WordPress Core Support Policy

When it comes to policies regarding support for previous releases of a project’s dependencies, it is important to strike a fair balance between progress and stability. As we look to increase the performance and reliability of WooCommerce, it is necessary that we clearly outline exactly what that policy is, as well as our goals in creating it.

Starting with the 4.2 release, we will adapt an L-2 sliding window support policy.

What this means is that we are committed to ensuring that WooCommerce Core will work with the current WordPress version, as well as the latest release from the two previous release branches.

As an example, when WooCommerce 4.2 is released, it will officially support:

  • WordPress 5.4.1 (the most recent version of WordPress),
  • WordPress 5.3.3, and
  • WordPress 5.2.6 (from the two previous release branches).

We’d like to outline the three major factors that played a role in this decision, so that everyone can better understand the context behind it.

Testing Surface

Over the last year our top priority has been stability. This does not come without a cost, and a great deal of work has gone into thoroughly testing every release. In order for us to be as confident as possible in shipping, we need to make sure that WooCommerce works on every version of WordPress that we support.

If we try to support too many versions at once either the quality of the testing or the frequency of the releases will suffer. As we view neither of these to be an acceptable loss, we need to adopt a predictable support policy.

Security & Fixes

Given the kind of platform WooCommerce is, there is an increased scrutiny in ensuring that shops are secure and stable. The hope is that by more aggressively encouraging users to update, we avoid enabling stragglers that may be unknowingly leaving their shops open to attack.

Features & Enhancements

Each successive release of WordPress Core carries with it new features and enhancements that enable us to deliver the best experience to merchants. While in many cases we can use progressive enhancement to enable features in specific versions, the larger the minimum version margin becomes, the more significant the maintenance burden. We feel that this sliding window is large enough to be maintainable while still enabling us to take advantage of the new features.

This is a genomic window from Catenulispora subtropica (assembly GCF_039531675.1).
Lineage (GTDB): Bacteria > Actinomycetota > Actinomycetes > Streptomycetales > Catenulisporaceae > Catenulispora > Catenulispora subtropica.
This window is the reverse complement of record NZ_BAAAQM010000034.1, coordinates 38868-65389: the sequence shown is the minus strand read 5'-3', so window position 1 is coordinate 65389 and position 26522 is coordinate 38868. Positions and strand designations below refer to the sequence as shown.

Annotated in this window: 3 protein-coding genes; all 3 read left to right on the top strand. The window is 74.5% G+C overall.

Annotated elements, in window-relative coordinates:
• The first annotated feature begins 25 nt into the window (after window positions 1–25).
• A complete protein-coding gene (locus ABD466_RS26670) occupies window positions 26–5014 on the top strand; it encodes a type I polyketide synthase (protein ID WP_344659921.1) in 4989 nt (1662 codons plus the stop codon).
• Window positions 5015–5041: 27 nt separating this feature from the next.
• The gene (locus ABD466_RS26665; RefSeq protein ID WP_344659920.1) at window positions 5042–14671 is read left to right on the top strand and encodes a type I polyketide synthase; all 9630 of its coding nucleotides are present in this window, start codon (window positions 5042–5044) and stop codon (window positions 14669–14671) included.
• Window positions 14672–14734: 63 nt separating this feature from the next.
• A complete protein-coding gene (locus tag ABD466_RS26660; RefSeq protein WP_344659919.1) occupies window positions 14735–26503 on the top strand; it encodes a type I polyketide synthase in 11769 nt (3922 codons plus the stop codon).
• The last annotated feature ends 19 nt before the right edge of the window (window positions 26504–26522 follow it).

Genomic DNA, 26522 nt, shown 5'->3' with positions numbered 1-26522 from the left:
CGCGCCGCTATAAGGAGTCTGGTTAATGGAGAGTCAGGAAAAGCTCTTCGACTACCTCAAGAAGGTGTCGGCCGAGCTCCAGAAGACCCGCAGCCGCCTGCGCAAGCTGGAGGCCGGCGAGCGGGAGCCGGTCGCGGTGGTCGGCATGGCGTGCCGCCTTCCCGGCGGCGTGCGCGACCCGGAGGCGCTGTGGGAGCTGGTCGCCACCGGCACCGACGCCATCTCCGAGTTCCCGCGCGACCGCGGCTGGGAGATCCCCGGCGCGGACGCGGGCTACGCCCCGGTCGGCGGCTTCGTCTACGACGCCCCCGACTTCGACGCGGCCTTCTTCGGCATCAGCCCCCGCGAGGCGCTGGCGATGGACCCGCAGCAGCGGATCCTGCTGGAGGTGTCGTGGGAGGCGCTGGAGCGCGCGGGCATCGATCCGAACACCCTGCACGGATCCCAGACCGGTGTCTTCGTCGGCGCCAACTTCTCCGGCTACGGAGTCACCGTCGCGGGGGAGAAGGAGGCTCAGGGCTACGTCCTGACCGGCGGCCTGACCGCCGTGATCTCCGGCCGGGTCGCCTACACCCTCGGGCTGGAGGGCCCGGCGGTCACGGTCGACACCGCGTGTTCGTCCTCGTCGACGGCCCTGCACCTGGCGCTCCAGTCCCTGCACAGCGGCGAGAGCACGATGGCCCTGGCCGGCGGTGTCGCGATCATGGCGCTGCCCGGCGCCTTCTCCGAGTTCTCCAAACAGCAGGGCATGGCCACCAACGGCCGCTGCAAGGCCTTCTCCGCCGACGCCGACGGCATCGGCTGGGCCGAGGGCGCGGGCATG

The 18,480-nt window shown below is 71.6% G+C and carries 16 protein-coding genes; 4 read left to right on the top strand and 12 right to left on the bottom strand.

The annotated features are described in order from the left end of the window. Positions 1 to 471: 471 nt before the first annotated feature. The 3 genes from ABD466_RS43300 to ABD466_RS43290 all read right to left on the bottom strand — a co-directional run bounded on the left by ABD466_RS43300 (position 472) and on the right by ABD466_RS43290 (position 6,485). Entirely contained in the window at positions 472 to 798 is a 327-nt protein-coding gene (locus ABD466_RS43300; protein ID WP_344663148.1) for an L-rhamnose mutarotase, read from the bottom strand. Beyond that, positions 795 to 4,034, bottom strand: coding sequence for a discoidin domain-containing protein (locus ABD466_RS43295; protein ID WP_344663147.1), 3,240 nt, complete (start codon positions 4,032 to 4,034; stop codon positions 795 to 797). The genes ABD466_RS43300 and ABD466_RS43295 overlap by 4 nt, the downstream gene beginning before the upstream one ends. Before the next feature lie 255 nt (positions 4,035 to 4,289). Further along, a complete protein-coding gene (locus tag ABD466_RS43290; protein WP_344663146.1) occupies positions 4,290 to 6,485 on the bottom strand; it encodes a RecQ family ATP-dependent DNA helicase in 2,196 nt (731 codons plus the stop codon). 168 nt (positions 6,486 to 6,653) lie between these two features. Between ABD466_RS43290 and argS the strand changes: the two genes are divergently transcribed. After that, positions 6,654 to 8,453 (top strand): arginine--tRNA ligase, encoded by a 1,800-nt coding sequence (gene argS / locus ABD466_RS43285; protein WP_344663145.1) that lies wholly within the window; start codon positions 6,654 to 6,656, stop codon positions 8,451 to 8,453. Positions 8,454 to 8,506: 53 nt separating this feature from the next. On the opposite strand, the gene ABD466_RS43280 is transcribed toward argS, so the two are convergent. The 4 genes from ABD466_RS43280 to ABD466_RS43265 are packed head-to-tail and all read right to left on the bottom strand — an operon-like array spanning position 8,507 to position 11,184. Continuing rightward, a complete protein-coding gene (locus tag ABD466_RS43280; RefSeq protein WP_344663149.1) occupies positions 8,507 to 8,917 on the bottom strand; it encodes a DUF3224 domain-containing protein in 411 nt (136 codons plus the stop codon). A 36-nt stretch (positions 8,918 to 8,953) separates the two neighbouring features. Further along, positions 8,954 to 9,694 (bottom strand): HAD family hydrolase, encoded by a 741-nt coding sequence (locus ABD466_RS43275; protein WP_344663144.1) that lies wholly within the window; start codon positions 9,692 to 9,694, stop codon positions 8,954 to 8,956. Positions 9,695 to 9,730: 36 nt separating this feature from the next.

We hope that you’ll join us in moving forward with the WordPress platform, and in helping keep all sites running WooCommerce up to date with the latest, greatest, most secure software available.

2 responses to “WordPress Core Support Policy”

  1. Any chance this faster release cycle will bring with it a semblance of semantic versioning?

    It’s hard enough testing updates on a slower release cycle, and we all know the commonplace horror stories.

    But the idea of needing to do this monthly because security and bug fixes are being bundled with new features and other potentially breaking changes (compounded by the hugh library of extensions), seems like a recipe for disaster!

    1. Christopher Allford Avatar
      Christopher Allford

      We’re actually following semantic versioning already! None of our minor releases have featured any breaking changes in quite some time; even 4.0 didn’t feature any notable breaking changes.

      With respect to the WC Tested header, we’ve got something in the pipeline that should make it easier for extension developers. We’re going to support declaring support for major versions without needing to release a new version every month alongside Core.

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